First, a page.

Sujit Kumar smiles at the camera. He's relaxed and happy and the smile lights up his brown eyes. Could there even be a little cheekiness reflected in those eyes? The fact Sujit smiles so warmly is incredible in itself.
With the help of brain experts it is hoped more incredible progress is around the corner for this young man who grew up in a chicken coop, where he learned to make clucking noises but not to talk, yet who is beginning to behave more and more like a human.
Sujit's story is one of the most inexplicable and tragic cases of child abuse and neglect, and though it sounds too strange to be true, the evidence suggests the Fijian Indian man, now aged 36, really did spend his formative years with chickens.
Born in rural Fiji near Suva to a mother who killed herself and a father who was murdered, it is believed Sujit was put out with the chickens before he was two years old.
Neighbours reported seeing him, but nothing was done until he was eight, when instead of receiving special care he was put into an old people's home in Suva where he was tied to a bed like a wild dog.
This went on for 22 years. No one knew what to do with a young man who did not speak and who exhibited the behaviour of a chicken.
He didn't did he seem to be bonded to chickens either. His guardian and rescuer, Elizabeth Clayton, tested his response to chickens early on and said he ignored them.
Clayton, an Australian businesswoman in Fiji, met Sujit by chance when visiting the home to give a donation of furniture from Rotary. He was then 31 and covered in sores. He looked small but so wild, she says, and he tried to bite her.
She remembers him being given a tray of mushy food and tipping it on the floor then crouching and pecking at the food.
When he first arrived at the home he hopped like a chicken, perched and liked to roost on the floor rather than sleep in a bed.
WHAT a long way Sujit has come. What a long way he has to go.
Clayton is sitting in a boardroom in Auckland telling us how these days Sujit smiles at her and lays his head on her shoulder. He makes eye contact.
It seems he is developing empathy, taking baby steps on his way to behaving like a human.
More and more he appears to respond to words or cues. When Clayton asks him to take his shoes off, he puts his feet up for her. This is simply remarkable, says a Dutch woman in the boardroom with Clayton.
Margriet Sitskoorn is a professor of clinical neuropsychology from the University of Tilburg. She talks about the brain in a way lay people can understand.
Usually there are windows of opportunity for developing understanding and communication. Sujit missed these windows, yet, here he is developing anyway, albeit with endless patience from Clayton who describes herself not as his mum but as a fiercely protective aunty.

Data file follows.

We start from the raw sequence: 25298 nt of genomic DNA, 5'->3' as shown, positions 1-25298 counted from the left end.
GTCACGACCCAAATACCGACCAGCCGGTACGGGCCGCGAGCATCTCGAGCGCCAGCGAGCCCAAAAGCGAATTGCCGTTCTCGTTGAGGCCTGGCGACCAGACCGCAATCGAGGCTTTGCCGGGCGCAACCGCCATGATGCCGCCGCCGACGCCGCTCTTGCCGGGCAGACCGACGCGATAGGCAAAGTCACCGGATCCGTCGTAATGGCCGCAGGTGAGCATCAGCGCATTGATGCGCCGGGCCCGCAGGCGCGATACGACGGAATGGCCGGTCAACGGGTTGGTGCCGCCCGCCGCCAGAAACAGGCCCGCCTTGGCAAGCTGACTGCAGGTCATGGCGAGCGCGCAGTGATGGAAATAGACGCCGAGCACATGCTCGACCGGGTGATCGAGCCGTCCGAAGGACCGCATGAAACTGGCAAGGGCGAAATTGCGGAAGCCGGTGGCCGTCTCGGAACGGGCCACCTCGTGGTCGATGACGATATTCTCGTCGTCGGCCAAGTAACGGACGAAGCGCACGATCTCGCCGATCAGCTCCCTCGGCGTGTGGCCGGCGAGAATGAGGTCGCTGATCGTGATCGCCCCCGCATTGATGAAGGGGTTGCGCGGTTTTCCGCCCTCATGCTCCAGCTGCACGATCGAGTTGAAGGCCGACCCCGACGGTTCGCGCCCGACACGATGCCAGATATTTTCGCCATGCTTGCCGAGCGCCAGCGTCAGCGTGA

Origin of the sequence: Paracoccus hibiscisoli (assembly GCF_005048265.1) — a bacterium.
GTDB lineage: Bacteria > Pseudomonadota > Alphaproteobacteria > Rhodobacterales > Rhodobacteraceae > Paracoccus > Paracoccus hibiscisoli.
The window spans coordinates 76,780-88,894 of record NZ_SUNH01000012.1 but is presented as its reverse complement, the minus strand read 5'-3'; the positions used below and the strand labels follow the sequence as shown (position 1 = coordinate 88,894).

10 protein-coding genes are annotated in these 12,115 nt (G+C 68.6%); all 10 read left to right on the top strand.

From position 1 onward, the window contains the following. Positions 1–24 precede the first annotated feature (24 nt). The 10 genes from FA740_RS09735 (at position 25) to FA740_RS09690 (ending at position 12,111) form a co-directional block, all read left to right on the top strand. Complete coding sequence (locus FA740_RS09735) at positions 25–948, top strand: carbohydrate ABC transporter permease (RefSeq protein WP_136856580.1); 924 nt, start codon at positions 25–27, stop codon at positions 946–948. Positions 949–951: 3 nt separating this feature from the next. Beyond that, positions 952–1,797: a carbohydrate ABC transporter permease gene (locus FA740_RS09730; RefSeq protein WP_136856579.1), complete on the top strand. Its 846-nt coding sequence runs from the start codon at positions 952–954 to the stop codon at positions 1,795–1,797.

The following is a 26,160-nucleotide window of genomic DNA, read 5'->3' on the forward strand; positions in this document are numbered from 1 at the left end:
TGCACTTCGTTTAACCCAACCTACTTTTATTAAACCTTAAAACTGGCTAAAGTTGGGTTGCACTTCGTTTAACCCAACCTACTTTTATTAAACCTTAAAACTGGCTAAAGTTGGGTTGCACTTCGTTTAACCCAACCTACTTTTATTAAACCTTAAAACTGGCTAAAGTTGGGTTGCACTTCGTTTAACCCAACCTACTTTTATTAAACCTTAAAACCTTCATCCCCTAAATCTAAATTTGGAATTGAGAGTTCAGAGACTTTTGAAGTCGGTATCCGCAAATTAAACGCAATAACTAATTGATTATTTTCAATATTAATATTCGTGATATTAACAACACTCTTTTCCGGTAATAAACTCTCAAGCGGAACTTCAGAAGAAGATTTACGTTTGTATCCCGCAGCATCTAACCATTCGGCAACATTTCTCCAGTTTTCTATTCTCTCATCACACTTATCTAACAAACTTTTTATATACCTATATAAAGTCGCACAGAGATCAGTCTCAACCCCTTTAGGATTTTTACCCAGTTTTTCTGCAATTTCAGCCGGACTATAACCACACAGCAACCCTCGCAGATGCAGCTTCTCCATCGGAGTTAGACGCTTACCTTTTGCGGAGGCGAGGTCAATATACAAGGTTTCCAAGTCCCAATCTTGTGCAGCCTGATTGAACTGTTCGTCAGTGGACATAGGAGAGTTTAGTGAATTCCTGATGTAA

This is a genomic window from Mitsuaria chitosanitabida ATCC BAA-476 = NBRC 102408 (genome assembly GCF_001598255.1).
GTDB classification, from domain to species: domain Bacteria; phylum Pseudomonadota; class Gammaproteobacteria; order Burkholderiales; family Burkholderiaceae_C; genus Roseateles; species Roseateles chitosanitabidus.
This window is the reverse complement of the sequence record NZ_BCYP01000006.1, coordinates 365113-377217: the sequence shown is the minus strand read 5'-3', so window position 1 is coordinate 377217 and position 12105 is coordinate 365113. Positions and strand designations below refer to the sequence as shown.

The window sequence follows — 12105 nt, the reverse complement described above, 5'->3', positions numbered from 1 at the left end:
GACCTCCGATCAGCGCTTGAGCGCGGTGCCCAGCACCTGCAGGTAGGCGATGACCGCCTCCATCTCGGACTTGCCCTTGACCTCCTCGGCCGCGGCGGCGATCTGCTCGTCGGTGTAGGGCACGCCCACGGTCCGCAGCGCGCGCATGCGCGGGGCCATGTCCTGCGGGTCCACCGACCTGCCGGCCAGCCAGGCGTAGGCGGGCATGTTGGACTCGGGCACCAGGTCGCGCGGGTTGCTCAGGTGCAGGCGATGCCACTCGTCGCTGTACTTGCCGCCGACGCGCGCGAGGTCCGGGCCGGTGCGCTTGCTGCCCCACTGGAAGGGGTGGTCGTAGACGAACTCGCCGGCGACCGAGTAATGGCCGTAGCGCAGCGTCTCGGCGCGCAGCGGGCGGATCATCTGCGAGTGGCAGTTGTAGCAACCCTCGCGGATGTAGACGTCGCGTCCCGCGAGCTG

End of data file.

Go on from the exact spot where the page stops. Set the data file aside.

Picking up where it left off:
The women have come to Auckland because they have important and exciting business to discuss. Clayton, also with a background in behavioural psychology, has found someone from Auckland University's School of Psychology willing to help with the next step in Sujit's development.
The women hope ethics approval - yet to be sought - will be granted so detailed MRI scans can be taken of Sujit's brain, unlocking clues as to whether neural pathways exist for language.
Though not expecting miracles, the women wonder if Sujit could be able to understand language and, perhaps one day, speak. This is Clayton's dream.
When he's nervous, Sujit still makes a clicking sound, a bit like a nervous chicken. But generally the sounds he makes have changed in the six years since Clayton rescued him from the old people's home, from long screech noises to sounds which have a beginning and an end. In the car, he goes "brrrm brrrm."
Sitskoorn explains how babies make long sounds before they start to babble. Sujit's progress is tantalising.
Sitskoorn came across Sujit's existence when researching a book about brain plasticity and contacted Clayton. Brain plasticity is concerned with how your behaviour can change your brain and how your changing brain can change your behaviour.
The old dogma was that you were born, you had a certain brain and that was it for the rest of your life. Now, researchers say the things you are exposed to and do every day continue to form your brain throughout life.
Sitskoorn taps her finger repeatedly on the table. If you did this all day your brain would change from morning to evening.
"So what you actually do is change your brain all the time. When you are exposed to a lot of training in something, the brain will change more vigorously and also when things are involved with a lot of emotion, it will change more fast."
It doesn't matter what it is that you practise, even nagging, Sitskoorn laughs. If you nag all day you develop perfect nagging networks and the nagging becomes easier and easier.
So what does this mean for Sujit, a boy who lived with chickens and learned to behave like a chicken?
The possibilities are unknown, Sitskoorn says, which is why the scans are so important.
Sujit has already had a basic brain scan, a couple of years ago in Brisbane, in which his brain looked normal. But it is known Sujit has been abused (he was hit on the head with a crowbar when in the chicken pen) and that he has mild epilepsy.
Specialists have already ruled out cerebral palsy and autism and more detailed scans are needed, first to eliminate the possibility of brain damage which may not have shown up in the first scan, but also to show scientists what neural networks he has - or hasn't - developed.
"We call it fibre-tracking," says Sitskoorn.
"Are there the right connections, for example, between the different parts of the brain that are important for language? That's one of the questions we want to do here because if the network is there, of course we get more hopeful [that he might one day speak].
"But if we see that it's completely different to what we would expect in a normal brain, then it's a different story."
The idea would be to play vowels and human speech to Sujit as he lies inside the MRI machine.
Will the sounds be processed the same way as our brains would process them? Or will they be processed differently, or not at all?
Sitskoorn has other plans; more intriguing ones. How, for example, would Sujit's brain react to chicken sounds? She has already researched the sounds chickens make in specific situations. Sujit still makes a clicking sound when he is nervous "so is that processed in a language kind of way or not?"
The women stress the scan is for Sujit's benefit, and the science or potential breakthroughs secondary. With knowledge of his brain they can target his therapy.